Dr. Jose Abisambra to study brain protein
LEXINGTON, Ky. (Oct. 8, 2014) — The Alzheimer’s Association has awarded a $100,000 New Investigator Research Grant to Jose Abisambra, PhD, a University of Kentucky assistant professor who is also affiliated with the Sanders-Brown Center on Aging, to study a brain protein that becomes abnormally modified in the course of developing Alzheimer’s disease.
Dr. Abisambra’s research focuses on tau, a brain protein that stabilizes microtubules which, in turn, help maintain cell structure. Abnormal tau modification leads to the cell death that is prevalent in brains affected by Alzheimer’s, but the mechanisms that lead to tau abnormalities and the reasons why a change in tau’s structure becomes toxic are not known.
“A major challenge in the field of Alzheimer’s research is that we haven’t identified how tau causes neuronal damage and impairs memory,” said Dr. Abisambra. “Compelling evidence from our lab and others indicate that abnormal and toxic tau associates very strongly with ribosomes. The ribosome is the hub of new protein production, and the process of memory formation is damaged when protein synthesis is reduced. We were shocked to find that the abnormal association between tau and ribosomes potently reduced ribosomal function. Our research will lead to a better understanding of the process by which tau mediates ribosomal damage and how this phenomenon impairs memory in Alzheimer’s disease. This understanding is crucial to develop new therapeutic strategies, which are urgently needed.”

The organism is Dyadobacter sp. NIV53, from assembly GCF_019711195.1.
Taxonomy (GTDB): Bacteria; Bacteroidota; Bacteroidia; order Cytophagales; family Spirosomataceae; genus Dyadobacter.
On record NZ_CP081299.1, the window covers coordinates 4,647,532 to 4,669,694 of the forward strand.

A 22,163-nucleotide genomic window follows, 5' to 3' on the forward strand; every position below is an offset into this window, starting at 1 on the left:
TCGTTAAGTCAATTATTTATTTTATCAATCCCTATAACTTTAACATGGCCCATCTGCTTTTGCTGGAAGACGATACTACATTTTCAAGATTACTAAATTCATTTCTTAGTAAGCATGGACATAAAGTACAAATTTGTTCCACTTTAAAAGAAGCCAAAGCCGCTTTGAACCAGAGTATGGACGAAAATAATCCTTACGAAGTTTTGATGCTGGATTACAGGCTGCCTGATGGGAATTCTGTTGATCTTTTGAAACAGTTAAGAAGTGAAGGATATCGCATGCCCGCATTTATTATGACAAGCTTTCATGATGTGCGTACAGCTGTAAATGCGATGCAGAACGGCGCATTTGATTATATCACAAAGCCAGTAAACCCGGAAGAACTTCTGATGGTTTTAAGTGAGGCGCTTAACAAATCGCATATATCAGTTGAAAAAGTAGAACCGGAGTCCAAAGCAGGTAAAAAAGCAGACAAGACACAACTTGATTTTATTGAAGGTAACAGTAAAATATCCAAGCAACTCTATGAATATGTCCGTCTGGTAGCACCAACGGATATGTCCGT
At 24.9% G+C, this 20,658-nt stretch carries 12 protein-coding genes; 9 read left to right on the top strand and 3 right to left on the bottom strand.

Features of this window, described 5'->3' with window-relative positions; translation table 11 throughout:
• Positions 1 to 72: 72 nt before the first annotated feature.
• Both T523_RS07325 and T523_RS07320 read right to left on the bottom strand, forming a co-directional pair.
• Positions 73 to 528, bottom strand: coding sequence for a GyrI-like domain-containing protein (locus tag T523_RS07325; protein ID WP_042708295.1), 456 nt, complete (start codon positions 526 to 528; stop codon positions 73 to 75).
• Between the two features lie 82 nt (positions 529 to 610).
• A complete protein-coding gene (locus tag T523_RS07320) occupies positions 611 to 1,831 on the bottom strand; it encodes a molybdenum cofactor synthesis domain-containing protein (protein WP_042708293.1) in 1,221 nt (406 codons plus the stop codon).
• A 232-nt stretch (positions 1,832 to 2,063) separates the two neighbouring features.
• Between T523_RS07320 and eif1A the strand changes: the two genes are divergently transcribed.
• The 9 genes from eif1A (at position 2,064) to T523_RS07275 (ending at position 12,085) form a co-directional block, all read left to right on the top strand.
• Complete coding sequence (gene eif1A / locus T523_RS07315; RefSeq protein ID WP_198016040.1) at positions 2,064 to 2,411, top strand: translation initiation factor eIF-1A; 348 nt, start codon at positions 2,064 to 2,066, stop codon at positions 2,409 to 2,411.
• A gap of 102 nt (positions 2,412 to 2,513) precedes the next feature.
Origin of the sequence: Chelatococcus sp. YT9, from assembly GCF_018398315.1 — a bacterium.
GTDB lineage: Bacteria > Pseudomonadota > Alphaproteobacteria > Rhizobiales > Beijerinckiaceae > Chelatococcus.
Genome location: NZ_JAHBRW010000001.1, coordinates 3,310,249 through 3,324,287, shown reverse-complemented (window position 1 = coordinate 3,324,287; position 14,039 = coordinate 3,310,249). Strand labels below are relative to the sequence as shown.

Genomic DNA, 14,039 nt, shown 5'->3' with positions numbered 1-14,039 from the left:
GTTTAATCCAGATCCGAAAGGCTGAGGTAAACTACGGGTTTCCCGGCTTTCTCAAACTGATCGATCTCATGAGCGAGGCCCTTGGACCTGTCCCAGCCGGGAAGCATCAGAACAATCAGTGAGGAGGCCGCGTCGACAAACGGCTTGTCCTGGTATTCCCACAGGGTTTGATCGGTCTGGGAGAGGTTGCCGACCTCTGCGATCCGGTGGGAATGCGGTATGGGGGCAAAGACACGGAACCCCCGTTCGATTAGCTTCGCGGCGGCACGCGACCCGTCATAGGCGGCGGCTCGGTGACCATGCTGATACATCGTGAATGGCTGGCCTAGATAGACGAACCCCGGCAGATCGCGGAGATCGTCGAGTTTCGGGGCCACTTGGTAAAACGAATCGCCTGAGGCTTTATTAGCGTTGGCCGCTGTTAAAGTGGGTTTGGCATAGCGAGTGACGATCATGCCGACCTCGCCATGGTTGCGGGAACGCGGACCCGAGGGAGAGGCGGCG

The Alzheimer’s Association is the largest nonprofit funder of Alzheimer’s research, having awarded more than $335 million to more than 2,250 projects since 1982. Alzheimer’s Association research grants are intended to advance the understanding of Alzheimer’s disease, help identify new treatment strategies, provide information to improve care for people with dementia and further knowledge of brain health and disease prevention.
Alzheimer’s is the sixth leading cause of death, and the most expensive disease, in the United States. Alzheimer’s kills more Americans than diabetes, and more than breast cancer and prostate cancer combined. More than 5 million Americans are living with Alzheimer’s, including more than 167,000 residents of Kentucky and Indiana.